The Lesson of Sadiq Khan

Sadiq KhanHistory is made and celebrated accordingly as the citizens of London, the capital of the British Empire, elected a Pakistani Muslim as Mayor. It was a triumph over the forces of Islamophobia and, for many, another step towards ultimate Islamic rule over the world. However, for others the blatant hypocrisy of such celebrations were too obvious to ignore. We celebrate the acceptance of a religious minority in England while hatred against religious minorities reaches a fever pitch here. The truth is that election of Sadiq Khan raises questions that deserve to be given due reflection and not just emotional reactions.

First let use clear up some important points.

Number one: Sadiq Khan is not Pakistani. His parents immigrated to Pakistan during partition, but left before he was born in 1970. He was born in London. He is an Englishman of Pakistani heritage, but let’s be honest please…he is an Englishman.

Number two: Sadiq Khan is secular. Much of the celebration of his election in Pakistan centres on his religion as he is personally a Muslim, but he just like he is not a Pakistani, also he is not a Muslim politician. He is a secular politician who just happens to be Muslim. As a politician, Sadiq Khan has supported gay rights and Jews. In 2013, he was declared wajib-ul-qatal and faced threats from jihadi extremists. He will be a Muslim Mayor of London, but he will not be Mayor of Muslim London.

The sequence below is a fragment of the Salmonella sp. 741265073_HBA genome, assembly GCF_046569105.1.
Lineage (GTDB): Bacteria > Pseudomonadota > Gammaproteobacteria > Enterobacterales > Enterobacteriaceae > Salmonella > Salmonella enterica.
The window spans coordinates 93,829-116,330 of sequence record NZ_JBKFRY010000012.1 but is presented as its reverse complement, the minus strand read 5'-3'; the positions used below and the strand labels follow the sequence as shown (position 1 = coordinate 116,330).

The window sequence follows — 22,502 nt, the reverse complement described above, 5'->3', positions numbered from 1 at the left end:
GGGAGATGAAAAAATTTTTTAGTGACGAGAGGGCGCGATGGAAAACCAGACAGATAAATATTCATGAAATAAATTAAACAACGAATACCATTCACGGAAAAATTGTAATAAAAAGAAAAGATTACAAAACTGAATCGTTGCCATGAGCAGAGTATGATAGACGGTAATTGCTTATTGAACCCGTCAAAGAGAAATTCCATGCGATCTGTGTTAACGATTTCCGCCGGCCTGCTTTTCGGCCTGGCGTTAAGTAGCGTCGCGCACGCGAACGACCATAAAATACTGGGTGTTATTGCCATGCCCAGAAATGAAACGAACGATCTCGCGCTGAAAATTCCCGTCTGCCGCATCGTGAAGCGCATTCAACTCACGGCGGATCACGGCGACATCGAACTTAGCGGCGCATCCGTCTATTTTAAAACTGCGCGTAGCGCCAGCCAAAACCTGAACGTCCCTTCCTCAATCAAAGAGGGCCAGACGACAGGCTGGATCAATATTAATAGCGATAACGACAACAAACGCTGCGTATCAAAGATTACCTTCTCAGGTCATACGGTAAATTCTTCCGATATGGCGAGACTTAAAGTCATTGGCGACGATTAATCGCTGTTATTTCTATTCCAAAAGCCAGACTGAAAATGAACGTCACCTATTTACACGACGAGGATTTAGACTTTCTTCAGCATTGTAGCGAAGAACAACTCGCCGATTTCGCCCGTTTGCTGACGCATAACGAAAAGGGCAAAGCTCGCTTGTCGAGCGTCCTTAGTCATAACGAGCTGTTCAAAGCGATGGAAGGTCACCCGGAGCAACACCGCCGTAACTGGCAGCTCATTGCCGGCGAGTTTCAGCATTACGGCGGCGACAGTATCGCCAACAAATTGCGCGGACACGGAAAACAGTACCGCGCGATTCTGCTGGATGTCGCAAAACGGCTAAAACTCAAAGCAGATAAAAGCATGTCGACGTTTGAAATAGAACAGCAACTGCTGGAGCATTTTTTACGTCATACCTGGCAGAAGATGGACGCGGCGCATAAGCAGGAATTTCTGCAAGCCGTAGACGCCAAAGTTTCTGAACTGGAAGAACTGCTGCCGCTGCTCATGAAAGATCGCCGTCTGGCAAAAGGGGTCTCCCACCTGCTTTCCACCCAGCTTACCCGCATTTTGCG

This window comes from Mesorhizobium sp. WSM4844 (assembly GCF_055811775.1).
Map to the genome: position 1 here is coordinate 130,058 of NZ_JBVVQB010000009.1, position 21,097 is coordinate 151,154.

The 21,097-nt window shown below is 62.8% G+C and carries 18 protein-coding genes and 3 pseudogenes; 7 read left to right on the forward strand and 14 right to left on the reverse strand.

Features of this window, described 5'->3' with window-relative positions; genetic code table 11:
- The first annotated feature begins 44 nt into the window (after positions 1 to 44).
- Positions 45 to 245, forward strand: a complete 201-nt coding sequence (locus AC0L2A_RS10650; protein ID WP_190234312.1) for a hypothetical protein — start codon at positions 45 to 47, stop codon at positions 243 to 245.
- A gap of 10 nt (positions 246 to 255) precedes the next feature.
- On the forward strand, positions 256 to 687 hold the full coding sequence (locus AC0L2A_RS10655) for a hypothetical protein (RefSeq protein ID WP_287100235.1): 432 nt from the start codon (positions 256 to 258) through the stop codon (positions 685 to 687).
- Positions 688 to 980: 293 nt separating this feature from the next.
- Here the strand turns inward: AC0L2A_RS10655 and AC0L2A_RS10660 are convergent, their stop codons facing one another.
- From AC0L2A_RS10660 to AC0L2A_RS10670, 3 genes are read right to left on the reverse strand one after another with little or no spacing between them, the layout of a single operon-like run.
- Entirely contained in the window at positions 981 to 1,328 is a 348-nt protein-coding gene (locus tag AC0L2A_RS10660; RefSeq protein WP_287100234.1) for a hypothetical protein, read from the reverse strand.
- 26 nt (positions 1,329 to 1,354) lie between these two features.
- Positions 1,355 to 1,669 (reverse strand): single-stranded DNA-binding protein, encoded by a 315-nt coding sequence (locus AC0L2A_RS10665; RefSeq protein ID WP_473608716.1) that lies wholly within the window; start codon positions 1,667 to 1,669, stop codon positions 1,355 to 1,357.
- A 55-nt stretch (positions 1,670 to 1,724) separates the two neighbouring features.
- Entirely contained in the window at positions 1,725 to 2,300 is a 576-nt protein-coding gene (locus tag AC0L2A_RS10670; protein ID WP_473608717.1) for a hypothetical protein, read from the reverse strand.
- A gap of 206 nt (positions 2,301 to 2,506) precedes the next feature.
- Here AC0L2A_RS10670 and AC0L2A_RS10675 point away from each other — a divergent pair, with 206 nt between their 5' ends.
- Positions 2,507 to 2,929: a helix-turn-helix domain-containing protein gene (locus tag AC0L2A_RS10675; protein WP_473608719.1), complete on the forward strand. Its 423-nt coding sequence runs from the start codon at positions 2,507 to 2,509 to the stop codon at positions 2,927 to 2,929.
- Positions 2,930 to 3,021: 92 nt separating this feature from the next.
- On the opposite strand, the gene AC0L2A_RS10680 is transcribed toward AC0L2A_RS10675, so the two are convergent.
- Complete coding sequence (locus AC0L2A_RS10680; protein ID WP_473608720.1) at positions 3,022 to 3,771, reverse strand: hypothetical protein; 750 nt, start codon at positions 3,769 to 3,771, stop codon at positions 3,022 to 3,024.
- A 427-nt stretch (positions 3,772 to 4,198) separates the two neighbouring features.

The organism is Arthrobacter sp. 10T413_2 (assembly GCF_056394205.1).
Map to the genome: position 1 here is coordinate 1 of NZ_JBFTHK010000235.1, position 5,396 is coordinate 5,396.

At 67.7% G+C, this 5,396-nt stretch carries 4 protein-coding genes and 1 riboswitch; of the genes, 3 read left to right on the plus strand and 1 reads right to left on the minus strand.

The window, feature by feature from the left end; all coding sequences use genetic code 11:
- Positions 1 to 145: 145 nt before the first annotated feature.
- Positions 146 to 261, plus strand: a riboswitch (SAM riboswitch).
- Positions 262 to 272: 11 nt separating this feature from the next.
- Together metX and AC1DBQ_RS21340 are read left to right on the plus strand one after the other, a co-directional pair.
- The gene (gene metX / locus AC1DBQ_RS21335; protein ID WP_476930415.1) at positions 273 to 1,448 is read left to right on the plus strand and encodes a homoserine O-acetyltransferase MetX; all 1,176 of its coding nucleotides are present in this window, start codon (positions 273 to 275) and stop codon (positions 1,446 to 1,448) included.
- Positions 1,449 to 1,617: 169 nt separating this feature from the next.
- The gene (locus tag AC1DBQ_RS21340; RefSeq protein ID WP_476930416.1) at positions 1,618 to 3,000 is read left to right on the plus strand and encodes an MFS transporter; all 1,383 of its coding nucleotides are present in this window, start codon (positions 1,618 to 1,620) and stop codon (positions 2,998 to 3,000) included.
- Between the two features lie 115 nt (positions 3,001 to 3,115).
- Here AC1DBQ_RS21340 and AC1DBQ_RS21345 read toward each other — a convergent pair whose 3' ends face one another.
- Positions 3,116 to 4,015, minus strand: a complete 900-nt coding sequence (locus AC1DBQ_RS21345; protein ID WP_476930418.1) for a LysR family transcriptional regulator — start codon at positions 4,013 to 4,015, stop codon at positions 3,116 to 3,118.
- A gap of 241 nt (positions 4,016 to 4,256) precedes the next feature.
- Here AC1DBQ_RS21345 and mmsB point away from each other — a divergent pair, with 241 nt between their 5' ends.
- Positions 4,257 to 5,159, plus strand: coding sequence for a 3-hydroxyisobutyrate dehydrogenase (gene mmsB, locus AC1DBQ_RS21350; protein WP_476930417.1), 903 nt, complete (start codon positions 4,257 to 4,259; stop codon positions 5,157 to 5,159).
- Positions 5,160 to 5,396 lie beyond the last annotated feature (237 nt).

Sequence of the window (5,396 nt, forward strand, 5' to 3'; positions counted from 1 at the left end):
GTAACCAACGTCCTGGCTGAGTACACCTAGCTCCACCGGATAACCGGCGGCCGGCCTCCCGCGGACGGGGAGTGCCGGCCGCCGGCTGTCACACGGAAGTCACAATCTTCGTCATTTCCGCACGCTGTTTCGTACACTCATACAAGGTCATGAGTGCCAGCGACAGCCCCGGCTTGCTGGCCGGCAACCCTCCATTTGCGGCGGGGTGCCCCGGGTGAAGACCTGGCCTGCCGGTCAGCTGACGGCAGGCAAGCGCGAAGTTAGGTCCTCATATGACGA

Number three: Sadiq Khan showed what the son of a bus driver can achieve…if he is not in Pakistan. The third thing we are told after we hear about this “Pakistani” “Muslim” is that he is the son of a bus driver. This is supposed to be the lesson that all of us can achieve greatness, but it is missing a key component. Does anyone honestly believe that the son of a bus driver will be CM Punjab? Son of a sabji wala will be PM? No. What we quietly ignore is that Sadiq Khan has achieved greatness because he lives in a secular democracy.

This is the lesson of Sadiq Khan. You can be from humble beginnings, and you can be a devout Muslim, and you can achieve greatness under a secular democracy that rewards people for their hard work and tolerance of those who are different. If we want this for our children, we have the choice: Leave Pakistan…or change it.

What do you choose?